How do you recognise what is making that noise in the ceiling? Take notice of when you hear the noise. Possums will only be heard at dusk and dawn, if they are living in your roof or ceiling, you will hear them when leaving at dusk, and then again when they return at dawn.

Rats and mice are active at all times of the day and night, especially at night, when you may hear them fight. It is quite amazing just how much noise such fairly small creatures can make.

Possums will take up residence in ceilings only because their habitat is being lost at an alarming rate. New housing estates spring up fast, where one moment possums had their homes, now stands houses!!

There may be trees left standing, but possums are territorial, another possum may already be in residence, and they DO NOT share accommodation. You may not be living in a house with no prior issue of a possum in your ceiling, but you suddenly have a possum has moved in. This may occur as someone close by may have cut down an old tree, the home of the particular possum; it had no choice but to find another home.

What can you do to discourage the possum. First provide a home for the animal. This can be easily done by making or purchasing a possum box. Locate the possum box close by in a suitable tree, remember they will need shade as a box heats up fast in the sun, the box will need to be as high as possible no less than 3 meters above ground . In the old days possums were relocated, this has however proved extremely unsuccessful. Possums are territorial and do not tolerate competition for shelter or food.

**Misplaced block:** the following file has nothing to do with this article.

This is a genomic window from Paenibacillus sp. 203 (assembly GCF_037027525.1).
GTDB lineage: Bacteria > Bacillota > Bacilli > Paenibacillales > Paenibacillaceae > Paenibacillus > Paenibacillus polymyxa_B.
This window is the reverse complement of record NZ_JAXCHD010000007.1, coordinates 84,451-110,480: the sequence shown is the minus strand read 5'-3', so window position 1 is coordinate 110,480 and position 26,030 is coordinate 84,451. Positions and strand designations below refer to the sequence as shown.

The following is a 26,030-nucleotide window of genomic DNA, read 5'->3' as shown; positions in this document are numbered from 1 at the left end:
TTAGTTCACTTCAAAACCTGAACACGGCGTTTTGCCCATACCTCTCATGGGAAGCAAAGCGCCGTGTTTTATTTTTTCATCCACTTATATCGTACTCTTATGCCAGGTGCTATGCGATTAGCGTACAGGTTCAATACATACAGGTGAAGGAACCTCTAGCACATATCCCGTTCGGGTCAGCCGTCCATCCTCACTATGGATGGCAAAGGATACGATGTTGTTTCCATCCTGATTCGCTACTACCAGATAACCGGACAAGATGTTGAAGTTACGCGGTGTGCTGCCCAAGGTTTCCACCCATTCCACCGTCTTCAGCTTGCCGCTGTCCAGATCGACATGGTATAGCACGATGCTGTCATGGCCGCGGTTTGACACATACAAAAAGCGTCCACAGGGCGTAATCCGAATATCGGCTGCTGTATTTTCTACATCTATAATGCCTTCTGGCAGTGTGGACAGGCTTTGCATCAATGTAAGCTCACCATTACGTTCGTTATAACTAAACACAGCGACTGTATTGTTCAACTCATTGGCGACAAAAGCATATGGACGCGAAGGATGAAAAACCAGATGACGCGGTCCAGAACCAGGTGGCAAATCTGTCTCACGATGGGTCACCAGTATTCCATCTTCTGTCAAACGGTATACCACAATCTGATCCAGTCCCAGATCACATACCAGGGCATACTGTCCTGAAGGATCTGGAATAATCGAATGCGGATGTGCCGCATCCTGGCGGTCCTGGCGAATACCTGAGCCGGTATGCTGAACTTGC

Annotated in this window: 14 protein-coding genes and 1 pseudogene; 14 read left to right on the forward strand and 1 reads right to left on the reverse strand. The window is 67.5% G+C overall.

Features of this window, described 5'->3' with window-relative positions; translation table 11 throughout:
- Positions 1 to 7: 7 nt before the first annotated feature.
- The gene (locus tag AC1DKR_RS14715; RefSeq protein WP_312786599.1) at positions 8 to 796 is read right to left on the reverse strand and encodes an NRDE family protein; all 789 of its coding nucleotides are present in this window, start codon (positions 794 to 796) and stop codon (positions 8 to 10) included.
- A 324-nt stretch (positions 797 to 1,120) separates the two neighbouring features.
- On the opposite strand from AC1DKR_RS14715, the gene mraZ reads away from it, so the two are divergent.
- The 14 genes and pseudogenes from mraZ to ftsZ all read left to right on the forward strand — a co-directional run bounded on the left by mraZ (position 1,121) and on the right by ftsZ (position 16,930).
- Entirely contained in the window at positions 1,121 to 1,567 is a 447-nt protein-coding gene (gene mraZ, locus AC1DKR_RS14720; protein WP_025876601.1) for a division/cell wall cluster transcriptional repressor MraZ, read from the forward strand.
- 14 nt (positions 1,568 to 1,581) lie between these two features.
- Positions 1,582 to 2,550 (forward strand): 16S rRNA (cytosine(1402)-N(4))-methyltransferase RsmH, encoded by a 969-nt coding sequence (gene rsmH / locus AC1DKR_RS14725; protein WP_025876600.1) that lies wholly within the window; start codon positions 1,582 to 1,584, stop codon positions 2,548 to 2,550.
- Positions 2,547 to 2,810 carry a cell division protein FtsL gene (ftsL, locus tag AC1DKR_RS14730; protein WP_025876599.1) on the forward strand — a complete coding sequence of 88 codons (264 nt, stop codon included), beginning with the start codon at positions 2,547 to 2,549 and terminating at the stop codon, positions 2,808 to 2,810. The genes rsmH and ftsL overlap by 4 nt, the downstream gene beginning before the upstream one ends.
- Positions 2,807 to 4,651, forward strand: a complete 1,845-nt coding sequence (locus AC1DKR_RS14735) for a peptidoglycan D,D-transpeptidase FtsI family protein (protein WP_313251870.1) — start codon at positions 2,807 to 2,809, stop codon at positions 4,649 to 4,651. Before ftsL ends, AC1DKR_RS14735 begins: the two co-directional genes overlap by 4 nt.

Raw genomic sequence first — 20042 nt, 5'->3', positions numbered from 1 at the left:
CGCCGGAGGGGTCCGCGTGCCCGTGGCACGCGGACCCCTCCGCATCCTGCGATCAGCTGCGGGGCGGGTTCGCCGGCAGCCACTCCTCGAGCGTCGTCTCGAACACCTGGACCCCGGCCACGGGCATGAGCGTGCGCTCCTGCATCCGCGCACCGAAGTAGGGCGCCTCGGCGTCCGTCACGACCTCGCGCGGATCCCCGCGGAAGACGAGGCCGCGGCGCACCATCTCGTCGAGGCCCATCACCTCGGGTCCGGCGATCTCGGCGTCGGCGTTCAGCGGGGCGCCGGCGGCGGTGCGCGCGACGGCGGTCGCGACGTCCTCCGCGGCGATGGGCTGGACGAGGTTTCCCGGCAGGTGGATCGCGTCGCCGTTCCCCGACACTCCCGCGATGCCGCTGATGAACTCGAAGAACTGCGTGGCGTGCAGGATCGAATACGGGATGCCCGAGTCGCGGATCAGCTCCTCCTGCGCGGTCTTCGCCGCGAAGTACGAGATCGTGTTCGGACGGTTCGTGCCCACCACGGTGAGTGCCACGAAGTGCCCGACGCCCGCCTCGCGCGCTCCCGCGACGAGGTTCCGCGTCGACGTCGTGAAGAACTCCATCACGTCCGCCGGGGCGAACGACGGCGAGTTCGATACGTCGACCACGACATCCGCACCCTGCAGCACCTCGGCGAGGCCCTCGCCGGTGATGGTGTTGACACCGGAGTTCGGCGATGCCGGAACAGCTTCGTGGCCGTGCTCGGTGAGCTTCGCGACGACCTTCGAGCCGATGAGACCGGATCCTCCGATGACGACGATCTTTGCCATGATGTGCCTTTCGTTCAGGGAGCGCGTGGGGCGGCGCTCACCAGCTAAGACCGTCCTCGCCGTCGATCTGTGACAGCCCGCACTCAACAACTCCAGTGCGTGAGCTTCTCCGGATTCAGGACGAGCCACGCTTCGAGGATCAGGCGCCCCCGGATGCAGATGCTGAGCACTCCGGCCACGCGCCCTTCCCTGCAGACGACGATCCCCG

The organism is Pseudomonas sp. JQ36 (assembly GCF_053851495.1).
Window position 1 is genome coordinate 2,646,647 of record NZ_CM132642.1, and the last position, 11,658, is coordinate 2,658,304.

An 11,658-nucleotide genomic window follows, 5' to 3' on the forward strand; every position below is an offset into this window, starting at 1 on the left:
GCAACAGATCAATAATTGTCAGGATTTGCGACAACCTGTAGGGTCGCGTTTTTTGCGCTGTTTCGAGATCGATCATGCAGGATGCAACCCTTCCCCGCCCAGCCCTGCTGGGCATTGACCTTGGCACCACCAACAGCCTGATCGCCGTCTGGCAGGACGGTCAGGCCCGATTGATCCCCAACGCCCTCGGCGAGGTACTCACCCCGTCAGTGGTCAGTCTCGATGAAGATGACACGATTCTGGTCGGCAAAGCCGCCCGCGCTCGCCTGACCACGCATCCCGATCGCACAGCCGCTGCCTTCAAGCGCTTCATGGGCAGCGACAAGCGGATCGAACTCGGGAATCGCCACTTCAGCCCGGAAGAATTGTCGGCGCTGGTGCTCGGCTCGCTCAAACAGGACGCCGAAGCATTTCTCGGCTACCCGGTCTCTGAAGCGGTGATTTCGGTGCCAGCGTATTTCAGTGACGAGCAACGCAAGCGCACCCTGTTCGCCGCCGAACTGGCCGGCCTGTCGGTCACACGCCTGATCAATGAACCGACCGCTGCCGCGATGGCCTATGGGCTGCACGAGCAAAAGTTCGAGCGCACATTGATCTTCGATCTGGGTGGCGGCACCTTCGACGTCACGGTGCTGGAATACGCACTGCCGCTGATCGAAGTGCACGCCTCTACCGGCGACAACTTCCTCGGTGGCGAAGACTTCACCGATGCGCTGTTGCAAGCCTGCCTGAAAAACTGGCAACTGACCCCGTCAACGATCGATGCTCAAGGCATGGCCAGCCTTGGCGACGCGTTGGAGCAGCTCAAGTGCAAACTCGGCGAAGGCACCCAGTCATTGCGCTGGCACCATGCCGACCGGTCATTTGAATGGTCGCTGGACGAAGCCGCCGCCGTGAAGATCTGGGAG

In most instances the relocated possum will not survive. As we encroach on the habitat of native animals such as possums, it is our responsibility to make sure these animals have a place amongst us, let them live their lives as undisturbed as possible, by providing them with a new home close by.

        Animals in the ceiling

 Native animals in ceiling spaces are a matter of building maintenance rather than wildlife volunteer removals.

It is essential to determine how the animal is accessing the ceiling space and then make a one way cat flap type arrangement so the animal can exit but not re-enter.

This might mean installing a sturdy strip screen of for example aviary wire (1cm sq) around the periphery of the roof line apart from a metre or two where the temporary animal flap is installed. The flap can be as simple as a strip of shade cloth taped at the top with gaffa/masking tape, preferably at known point of access.

Once the animal has departed, close the gap with aviary wire.

 Older style houses can have many access points for animals looking for a hollow to call home

Pythons will often take up residence in the ceiling and are a free non -toxic rodent control. They are non-venomous and do not chew electrical wiring. People will, of course, need to house their chooks, aviary birds, rabbits and guinea pigs in python proof enclosures (aviary wire). However children, dogs and cats are faster than pythons and should not be at risk.

Co-existing with wildlife is part of the pleasure of living in the Northern Rivers.